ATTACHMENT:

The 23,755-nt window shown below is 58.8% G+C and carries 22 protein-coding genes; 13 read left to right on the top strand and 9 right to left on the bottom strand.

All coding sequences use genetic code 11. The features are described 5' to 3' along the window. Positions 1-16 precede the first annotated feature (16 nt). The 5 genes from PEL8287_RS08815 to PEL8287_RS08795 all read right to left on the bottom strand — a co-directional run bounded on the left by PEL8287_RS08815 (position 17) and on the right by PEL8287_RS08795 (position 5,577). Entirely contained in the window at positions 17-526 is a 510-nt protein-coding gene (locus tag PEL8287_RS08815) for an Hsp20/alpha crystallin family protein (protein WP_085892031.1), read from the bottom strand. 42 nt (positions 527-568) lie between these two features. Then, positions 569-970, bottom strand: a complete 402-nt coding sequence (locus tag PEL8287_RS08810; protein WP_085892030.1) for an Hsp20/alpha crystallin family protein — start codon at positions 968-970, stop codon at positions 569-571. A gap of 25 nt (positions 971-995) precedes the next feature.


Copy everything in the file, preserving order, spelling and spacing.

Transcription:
The 23,755-nt window shown below is 58.8% G+C and carries 22 protein-coding genes; 13 read left to right on the top strand and 9 right to left on the bottom strand.

All coding sequences use genetic code 11. The features are described 5' to 3' along the window. Positions 1-16 precede the first annotated feature (16 nt). The 5 genes from PEL8287_RS08815 to PEL8287_RS08795 all read right to left on the bottom strand — a co-directional run bounded on the left by PEL8287_RS08815 (position 17) and on the right by PEL8287_RS08795 (position 5,577). Entirely contained in the window at positions 17-526 is a 510-nt protein-coding gene (locus tag PEL8287_RS08815) for an Hsp20/alpha crystallin family protein (protein WP_085892031.1), read from the bottom strand. 42 nt (positions 527-568) lie between these two features. Then, positions 569-970, bottom strand: a complete 402-nt coding sequence (locus tag PEL8287_RS08810; protein WP_085892030.1) for an Hsp20/alpha crystallin family protein — start codon at positions 968-970, stop codon at positions 569-571. A gap of 25 nt (positions 971-995) precedes the next feature.